Friday, 27 August 2010

Learning from Master Platinum Printer Irving Penn

 Irving Penn was one the finest platinum printers of recent times and created some of the most exquisite, valuable and sort after platinum prints. He was self taught and obsessive about this particular alternative photographic printing process, trying all manner of papers, combinations and mixes of platinum/palladium and even Iridium metals. He is well respected within photographic community first and foremost for being a great photographer,  however he is also championed as leading the revival of the platinum printing  process in the late 1960’s/70’s since becoming dormant for over 50 years.

From reading around the subject, the reason for Penn taking up the platinum printing process was in part due to the fact after taking so much time, care and attention in creating images in the studio and darkroom, once printed in the pages of Vogue and other magazines they would lose a lot of the beauty and subtlety of the original negatives/prints. He wanted to somehow take back his images and ‘transform them from being a thing suitable for reproduction into something entirely different, something beautiful in itself’ (Conversation with Penn and Greenough, 14 January 2003).  Always testing and pushing his technique further and allowing chance and fortuitous discoveries to occur, in the late 1980’s he used a modified banquet camera (12x20 inch) to photographic his own drawings which he would  later paint over and sometimes mix in sand to add greater texture. The book ‘Platinum Prints’ published by Yale University Press in 2005 has an interesting and well written essay by Sarah Greenough that goes into great detail regarding Penn’s printing process. Although it is largely second hand information I can well believe it to be accurate. I came across text actually written by Penn for an exhibition catalogue in 1980 the other day, shown below, although it tells us nothing new it was interesting to read him describe his technique is his own words.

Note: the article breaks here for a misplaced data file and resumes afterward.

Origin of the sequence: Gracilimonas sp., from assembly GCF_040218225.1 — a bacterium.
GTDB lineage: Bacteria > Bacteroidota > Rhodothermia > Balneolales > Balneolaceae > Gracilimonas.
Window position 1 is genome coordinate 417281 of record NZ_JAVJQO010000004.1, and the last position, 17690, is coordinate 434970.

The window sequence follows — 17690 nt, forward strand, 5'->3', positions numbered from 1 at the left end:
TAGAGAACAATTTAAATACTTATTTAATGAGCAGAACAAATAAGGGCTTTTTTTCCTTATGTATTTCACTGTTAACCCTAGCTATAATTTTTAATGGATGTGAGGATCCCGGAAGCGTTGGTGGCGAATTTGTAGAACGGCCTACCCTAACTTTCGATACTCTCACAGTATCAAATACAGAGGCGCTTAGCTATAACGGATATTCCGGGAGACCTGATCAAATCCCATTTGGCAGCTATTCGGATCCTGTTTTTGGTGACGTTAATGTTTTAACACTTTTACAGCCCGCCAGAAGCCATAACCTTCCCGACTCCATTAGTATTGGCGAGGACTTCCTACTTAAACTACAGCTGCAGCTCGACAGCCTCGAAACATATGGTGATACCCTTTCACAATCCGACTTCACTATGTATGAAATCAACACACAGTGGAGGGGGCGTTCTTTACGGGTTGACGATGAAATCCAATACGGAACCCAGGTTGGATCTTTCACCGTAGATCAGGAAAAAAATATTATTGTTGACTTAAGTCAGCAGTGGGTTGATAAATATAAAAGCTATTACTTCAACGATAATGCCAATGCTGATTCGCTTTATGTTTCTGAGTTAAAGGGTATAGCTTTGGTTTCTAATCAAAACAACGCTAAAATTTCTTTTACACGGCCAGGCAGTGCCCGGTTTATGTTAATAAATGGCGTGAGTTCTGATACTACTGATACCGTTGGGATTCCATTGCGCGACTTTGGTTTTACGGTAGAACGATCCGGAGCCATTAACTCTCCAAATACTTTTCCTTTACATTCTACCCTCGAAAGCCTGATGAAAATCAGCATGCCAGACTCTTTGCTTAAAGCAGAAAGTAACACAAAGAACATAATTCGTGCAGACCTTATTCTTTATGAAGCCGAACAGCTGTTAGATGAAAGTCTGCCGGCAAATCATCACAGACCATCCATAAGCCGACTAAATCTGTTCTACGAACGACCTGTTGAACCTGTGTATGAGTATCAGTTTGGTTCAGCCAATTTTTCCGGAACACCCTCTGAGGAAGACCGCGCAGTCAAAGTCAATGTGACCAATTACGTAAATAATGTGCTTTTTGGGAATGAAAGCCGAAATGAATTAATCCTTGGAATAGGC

I think there is probably a lot we still don’t know about his printing method, some printers I have come across refrain from divulging their techniques, which I am fine with as some advances are hard won, indeed Penn once stated that he was ‘jealous’ of sharing his pleasure with anyone.(quoted from ‘The stranger behind the camera: Photographs and Art work by Irving Penn,’Vogue November 2004) However there are other printers that I have come across that are very open with their advances, people that immediately spring to mind who have generously helped my development as a  printer include Mike Ware and Ian Leake.